As a modern communicative practice, social media is subject to various types of laws created for the protection of users and other parties. It’s a relatively new way of communicating, so some of these laws and regulations are still in their infancy, but as we have lived with social media, legislators and others have found some ways to order the digital spaces that we use as “social media.”
For a company, it’s important to understand how social media policies terms and conditions will affect your business, and what a business should create in its own set of social media policies to stay compliant with legal standards.
By creating the right social media policies and terms, you are protecting your company and making sure that the enterprise is fully compliant with all relevant laws.
Social Media Policies and Applicable Laws
First, to understand how social media law might affect your business, it’s a good idea to be familiar with some of the major laws that apply.
In addition to the Americans with Disability Act, which may apply to unequal access to online systems, the Communications Decency Act and the Computer Fraud and Abuse Act are two major laws that may come into play. There’s also the Children’s Online Privacy Protection Act or COPPA, and the FTC laws around social media. These are some of the common laws that may impact your company’s social media terms and policy setting.
Protecting Trade Secrets and Intellectual Property
One component of social media law primarily protects the business itself. Your social media policy may have a section talking about the unauthorized disclosure of trade secrets over social media, or banning the practice of false endorsements or other types of fraud, for which your business could be found responsible.
In terms of intellectual property, the Digital Millennium Copyright Act provides some of the rules around certain types of copyrighted content that might be disseminated over social media. When there is a disagreement over who “owns” digital content, its postings on social media platforms might very well come into play.
Social Media Law and Privacy
As mentioned, COPPA was made to protect children’s privacy online. Obviously, your business should be compliant with the provisions of this social media-related law.
For adult users, including prospective customers and others who engage with the business over social media, some particular privacy laws apply. One is the European GDPR or General Data Protection Rule that governs the use of private data attached to European citizens. California also has its own see CPPA law, and Brazil’s LGPR is another national privacy law that can apply to business use of social media. When you look more closely at the GDPR and other similar privacy laws, you see how these rules will limit the ability of businesses or third parties to sell, buy or use private data from individuals whose sensitive or personal information may have been harvested through the Internet, often through interactions on social media. Social media attorneys can also advise on online events like contests that companies would like to operate over social media to achieve customer engagement.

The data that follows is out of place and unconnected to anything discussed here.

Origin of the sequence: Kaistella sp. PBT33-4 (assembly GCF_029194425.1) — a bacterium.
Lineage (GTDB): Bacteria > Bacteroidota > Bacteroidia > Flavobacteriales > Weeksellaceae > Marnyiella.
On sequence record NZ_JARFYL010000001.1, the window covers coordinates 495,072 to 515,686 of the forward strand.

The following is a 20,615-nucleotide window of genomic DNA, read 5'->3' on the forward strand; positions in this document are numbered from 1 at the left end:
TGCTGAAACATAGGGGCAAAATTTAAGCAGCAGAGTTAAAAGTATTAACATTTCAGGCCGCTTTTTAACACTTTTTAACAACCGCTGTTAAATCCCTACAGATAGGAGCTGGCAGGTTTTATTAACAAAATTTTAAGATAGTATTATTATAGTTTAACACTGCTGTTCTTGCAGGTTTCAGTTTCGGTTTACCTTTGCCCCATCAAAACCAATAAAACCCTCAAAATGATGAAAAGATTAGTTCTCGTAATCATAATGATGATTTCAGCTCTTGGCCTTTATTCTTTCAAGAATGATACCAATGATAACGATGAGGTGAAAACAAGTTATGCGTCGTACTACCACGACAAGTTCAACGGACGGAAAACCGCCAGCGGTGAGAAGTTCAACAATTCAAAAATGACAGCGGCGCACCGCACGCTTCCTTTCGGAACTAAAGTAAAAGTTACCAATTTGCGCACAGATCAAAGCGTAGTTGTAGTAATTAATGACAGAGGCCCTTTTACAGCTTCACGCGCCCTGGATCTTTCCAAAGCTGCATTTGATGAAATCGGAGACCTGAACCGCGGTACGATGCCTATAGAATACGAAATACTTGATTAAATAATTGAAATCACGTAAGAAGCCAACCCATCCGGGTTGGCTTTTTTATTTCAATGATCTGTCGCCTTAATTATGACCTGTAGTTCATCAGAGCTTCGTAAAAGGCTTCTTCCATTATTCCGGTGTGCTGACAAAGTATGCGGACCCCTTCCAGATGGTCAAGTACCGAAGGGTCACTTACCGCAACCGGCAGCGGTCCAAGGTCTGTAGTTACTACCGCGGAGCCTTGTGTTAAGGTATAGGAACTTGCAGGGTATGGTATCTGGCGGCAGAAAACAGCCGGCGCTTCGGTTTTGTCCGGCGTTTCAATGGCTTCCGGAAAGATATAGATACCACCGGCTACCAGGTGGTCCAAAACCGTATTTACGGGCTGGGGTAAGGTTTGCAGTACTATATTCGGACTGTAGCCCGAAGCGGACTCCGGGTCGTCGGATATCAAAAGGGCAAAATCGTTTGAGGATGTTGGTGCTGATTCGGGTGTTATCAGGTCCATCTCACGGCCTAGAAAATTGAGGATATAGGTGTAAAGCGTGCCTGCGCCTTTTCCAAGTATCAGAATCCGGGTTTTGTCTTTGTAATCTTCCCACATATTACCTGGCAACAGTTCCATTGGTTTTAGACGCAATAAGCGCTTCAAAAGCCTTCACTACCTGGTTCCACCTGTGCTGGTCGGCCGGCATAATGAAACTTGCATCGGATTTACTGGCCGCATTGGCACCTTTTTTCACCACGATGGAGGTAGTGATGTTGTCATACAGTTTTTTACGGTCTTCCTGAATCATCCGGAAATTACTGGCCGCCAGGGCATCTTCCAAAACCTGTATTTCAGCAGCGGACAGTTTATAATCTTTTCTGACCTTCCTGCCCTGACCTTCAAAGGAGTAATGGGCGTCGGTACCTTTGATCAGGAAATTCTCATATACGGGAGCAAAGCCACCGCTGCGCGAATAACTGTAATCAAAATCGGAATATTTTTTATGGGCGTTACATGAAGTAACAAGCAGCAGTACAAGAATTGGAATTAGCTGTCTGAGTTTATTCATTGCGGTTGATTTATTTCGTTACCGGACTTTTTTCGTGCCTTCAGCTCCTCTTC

Liability and Cybersecurity
Other kinds of social media policies terms and conditions are made in order to protect the business from cyberattacks. Some forms of disclosure to federal agencies may apply, or the business might profit from understanding standards like those from NIST governing how to secure networks against hackers.
Social media policy in a business may include a list of practices that are not recommended because they open the business up to spearphishing attacks, Trojan attacks, or other types of cybersecurity issues. Social media experts refer to some of these as “social engineering” attacks because hackers are exploiting the ignorance of an unwitting user’s vulnerability.
At the same time, a social media policy handbook can include rules on what employees can post on social media, including content that might be harmful to the employer, or indecent content that might be a violation of the Communications Decency Act mentioned above.
Although many of the above social media laws are federal, businesses should also be aware of what exists at a state and local level.
Help From Social Media Attorneys
Professional attorneys can help your business with developing social media policies, terms, and conditions that fully protect the business.
These types of legal representation and counsel are helpful when you’re planning social media policy for a business initially, and as you continue to grow and scale a business. As with other aspects of business law, social media is one where attorneys can continue to advise clients on an ongoing basis.
At Campbell Law Group, we have the experience and acumen to help businesses navigate the wild world of social media and the Internet. Our firm offers in-person and virtual consults, if you have any questions or concerns about the topic of this Article or any corporate, commercial, employment or family law issue, please feel free to call our office at 305-460-0145 or to schedule a consult here.